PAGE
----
Alison Frankel reports:
Everyone knows that the hedge fund SAC Capital, now known as Point72, made a bundle when it ditched shares of the pharmaceutical companies Wyeth and Elan based on inside information that their jointly developed Alzheimer’s drug, bapineuzumab (better known as bapi), was a bust. SAC supposedly realized $555 million in profits and avoided losses because trader Mathew Martoma got early word about disappointing bapi test results from a doctor involved in the clinical trials. Both SAC and Martoma have, of course, been held to account for the trades: Martoma was convicted at trial and SAC pled guilty. In all, the hedge fund has forked over nearly $2 billion to the government because it illegally traded on inside information about the bapi trials.
Two days after the rest of the world heard about the discouraging bapi clinical trial results – in other words, after SAC had sold off its stake in Wyeth and Elan – Elan revealed even more bad news. Two patients had contracted a rare and frequently fatal brain disease after taking Elan’s major product, the multiple sclerosis drug Tysabri. Shares of the Ireland-based company, which had already taken a beating after the bapi disclosure, fell another 50 percent on the Tysabri news.
SAC didn’t trade on inside information about Tysabri, and the drop in Elan’s share price after the Tysabri disclosure had nothing to do with SAC’s inside information about bapi. Yet according to a decision Thursday by U.S. District Judge Victor Marrero of Manhattan, the hedge fund may still be liable for an additional $107 million it avoided losing because it had already sold its stake in Elan before the Tysabri news broke. Marrero ruled that holders of Elan American Depository Receipts can proceed with class action claims that SAC must disgorge the losses it avoided incurring in Elan’s Tysabri-related stock drop because it had illegally sold its Elan shares based on inside information about an entirely unrelated drug trial.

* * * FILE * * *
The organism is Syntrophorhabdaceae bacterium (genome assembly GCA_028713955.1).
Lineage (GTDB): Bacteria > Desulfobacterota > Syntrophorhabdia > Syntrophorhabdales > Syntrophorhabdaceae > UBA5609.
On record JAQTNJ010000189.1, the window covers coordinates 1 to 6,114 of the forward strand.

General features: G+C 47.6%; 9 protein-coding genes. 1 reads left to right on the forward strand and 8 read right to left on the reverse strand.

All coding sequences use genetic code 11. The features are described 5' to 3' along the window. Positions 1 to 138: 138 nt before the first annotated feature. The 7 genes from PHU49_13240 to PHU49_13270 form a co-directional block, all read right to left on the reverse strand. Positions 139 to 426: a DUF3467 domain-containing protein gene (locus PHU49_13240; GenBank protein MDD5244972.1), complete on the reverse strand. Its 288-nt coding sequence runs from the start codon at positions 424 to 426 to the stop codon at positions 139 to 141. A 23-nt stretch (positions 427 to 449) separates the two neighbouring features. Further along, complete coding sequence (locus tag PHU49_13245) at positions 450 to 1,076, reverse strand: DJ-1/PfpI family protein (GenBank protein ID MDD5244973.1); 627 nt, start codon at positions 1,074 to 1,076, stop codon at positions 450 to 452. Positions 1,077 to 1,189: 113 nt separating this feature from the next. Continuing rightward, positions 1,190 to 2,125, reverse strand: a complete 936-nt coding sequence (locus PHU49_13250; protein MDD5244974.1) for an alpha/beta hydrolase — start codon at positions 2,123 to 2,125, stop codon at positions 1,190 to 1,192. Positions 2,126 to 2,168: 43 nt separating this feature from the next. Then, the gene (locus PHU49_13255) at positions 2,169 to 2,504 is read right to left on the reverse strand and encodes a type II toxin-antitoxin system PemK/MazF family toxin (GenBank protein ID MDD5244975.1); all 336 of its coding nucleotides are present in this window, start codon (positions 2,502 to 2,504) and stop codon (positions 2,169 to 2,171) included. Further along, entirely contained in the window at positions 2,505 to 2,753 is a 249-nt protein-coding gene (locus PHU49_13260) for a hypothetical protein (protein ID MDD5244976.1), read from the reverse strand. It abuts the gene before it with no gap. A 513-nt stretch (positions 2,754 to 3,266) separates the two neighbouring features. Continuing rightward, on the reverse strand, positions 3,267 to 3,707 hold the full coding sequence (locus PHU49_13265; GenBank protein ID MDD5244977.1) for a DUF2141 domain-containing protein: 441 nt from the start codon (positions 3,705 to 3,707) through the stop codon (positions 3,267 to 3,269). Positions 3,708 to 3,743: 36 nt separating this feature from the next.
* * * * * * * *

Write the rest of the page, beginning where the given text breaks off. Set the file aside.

As Alison then notes:
This is nuts. Suppose SAC knew that bad news was coming that would chop 10% or so off the stock price. It sells the stock. After the stock is sold by SAC, bad news previously known only to the issuer's CEO is released and the stock drops 50%. Should SAC really face liability? See e.g. Fridrich v. Bradford, 542 F.2d 307 (6th Cir. 1976) (disgorgement balances the desire to deter insider trading without imposing extremely large damage awards).
Donald Langevoort explains that:
In Elkind v. Liggett & Myers Inc., the court held that the plaintiff class is limited in its recovery to the amount of the profits made (in that particular instance, by the defendant-tipper's tippees as a result of the unlawful trading, effectively, a disgorgement measure of damages. In the court's view, such a measure nicely balances the desire to deter insider tipping and trading with the need to avoid "windfall recoveries of exorbitant amounts bearing no relation to the seriousness of the misconduct." Moreover, it is easy to apply:A plaintiff would simply be required to prove (1) the time, amount, and price per share of his purchase, (2) that a reasonable investor would not have paid as high a price or made the purchase at all if he had the information in the tippee's possession, and (3) the price to which the security had declined by the time he learned the tipped information or at a reasonable time after it became public, whichever event first occurred. He would then have a claim and, up to the limits of the tippee's gain, could recover the decline in market value of his shares before the information became public or known to him.
Elkind is fairly candid in its recognition that the principal objective of the insider trading prohibition is the avoidance of unjust enrichment on the part of the insider rather than the prevention of actual harm or injury to other marketplace traders: according to the court, "the reason for the 'abstain or disclose rule' is the unfairness in permitting an insider to trade for his own account on the basis of material inside information not available to others."